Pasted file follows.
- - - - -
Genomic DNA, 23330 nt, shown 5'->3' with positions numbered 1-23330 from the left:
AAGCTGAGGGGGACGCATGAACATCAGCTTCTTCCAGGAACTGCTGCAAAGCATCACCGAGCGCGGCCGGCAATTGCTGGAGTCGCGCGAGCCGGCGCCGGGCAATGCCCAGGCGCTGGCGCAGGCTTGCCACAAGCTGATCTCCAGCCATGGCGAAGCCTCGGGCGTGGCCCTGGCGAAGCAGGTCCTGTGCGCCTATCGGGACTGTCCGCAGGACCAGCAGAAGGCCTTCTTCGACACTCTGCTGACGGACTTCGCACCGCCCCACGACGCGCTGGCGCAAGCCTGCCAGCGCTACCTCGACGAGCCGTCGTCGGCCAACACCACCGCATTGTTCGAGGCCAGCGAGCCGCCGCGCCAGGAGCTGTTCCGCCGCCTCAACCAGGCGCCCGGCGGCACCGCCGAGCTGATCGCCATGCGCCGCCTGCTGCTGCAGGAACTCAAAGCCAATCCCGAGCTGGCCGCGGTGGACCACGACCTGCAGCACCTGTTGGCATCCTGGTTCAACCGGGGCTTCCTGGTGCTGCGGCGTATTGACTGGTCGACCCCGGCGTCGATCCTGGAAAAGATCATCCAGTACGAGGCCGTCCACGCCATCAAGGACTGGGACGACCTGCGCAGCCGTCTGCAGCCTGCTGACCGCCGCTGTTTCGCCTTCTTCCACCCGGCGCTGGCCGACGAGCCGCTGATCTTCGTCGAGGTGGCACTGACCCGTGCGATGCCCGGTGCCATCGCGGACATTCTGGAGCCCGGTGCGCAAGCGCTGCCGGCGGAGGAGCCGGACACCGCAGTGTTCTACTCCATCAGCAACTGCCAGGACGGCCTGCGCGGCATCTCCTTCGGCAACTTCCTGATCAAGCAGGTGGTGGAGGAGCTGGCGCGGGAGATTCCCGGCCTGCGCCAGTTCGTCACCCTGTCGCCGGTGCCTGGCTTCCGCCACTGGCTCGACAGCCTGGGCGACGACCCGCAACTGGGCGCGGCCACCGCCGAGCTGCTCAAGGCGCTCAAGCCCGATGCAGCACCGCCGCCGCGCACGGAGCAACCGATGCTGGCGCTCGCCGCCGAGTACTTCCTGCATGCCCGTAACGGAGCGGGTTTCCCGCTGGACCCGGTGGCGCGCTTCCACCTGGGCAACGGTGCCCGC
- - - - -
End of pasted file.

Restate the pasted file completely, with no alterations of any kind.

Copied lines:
Genomic DNA, 23330 nt, shown 5'->3' with positions numbered 1-23330 from the left:
AAGCTGAGGGGGACGCATGAACATCAGCTTCTTCCAGGAACTGCTGCAAAGCATCACCGAGCGCGGCCGGCAATTGCTGGAGTCGCGCGAGCCGGCGCCGGGCAATGCCCAGGCGCTGGCGCAGGCTTGCCACAAGCTGATCTCCAGCCATGGCGAAGCCTCGGGCGTGGCCCTGGCGAAGCAGGTCCTGTGCGCCTATCGGGACTGTCCGCAGGACCAGCAGAAGGCCTTCTTCGACACTCTGCTGACGGACTTCGCACCGCCCCACGACGCGCTGGCGCAAGCCTGCCAGCGCTACCTCGACGAGCCGTCGTCGGCCAACACCACCGCATTGTTCGAGGCCAGCGAGCCGCCGCGCCAGGAGCTGTTCCGCCGCCTCAACCAGGCGCCCGGCGGCACCGCCGAGCTGATCGCCATGCGCCGCCTGCTGCTGCAGGAACTCAAAGCCAATCCCGAGCTGGCCGCGGTGGACCACGACCTGCAGCACCTGTTGGCATCCTGGTTCAACCGGGGCTTCCTGGTGCTGCGGCGTATTGACTGGTCGACCCCGGCGTCGATCCTGGAAAAGATCATCCAGTACGAGGCCGTCCACGCCATCAAGGACTGGGACGACCTGCGCAGCCGTCTGCAGCCTGCTGACCGCCGCTGTTTCGCCTTCTTCCACCCGGCGCTGGCCGACGAGCCGCTGATCTTCGTCGAGGTGGCACTGACCCGTGCGATGCCCGGTGCCATCGCGGACATTCTGGAGCCCGGTGCGCAAGCGCTGCCGGCGGAGGAGCCGGACACCGCAGTGTTCTACTCCATCAGCAACTGCCAGGACGGCCTGCGCGGCATCTCCTTCGGCAACTTCCTGATCAAGCAGGTGGTGGAGGAGCTGGCGCGGGAGATTCCCGGCCTGCGCCAGTTCGTCACCCTGTCGCCGGTGCCTGGCTTCCGCCACTGGCTCGACAGCCTGGGCGACGACCCGCAACTGGGCGCGGCCACCGCCGAGCTGCTCAAGGCGCTCAAGCCCGATGCAGCACCGCCGCCGCGCACGGAGCAACCGATGCTGGCGCTCGCCGCCGAGTACTTCCTGCATGCCCGTAACGGAGCGGGTTTCCCGCTGGACCCGGTGGCGCGCTTCCACCTGGGCAACGGTGCCCGC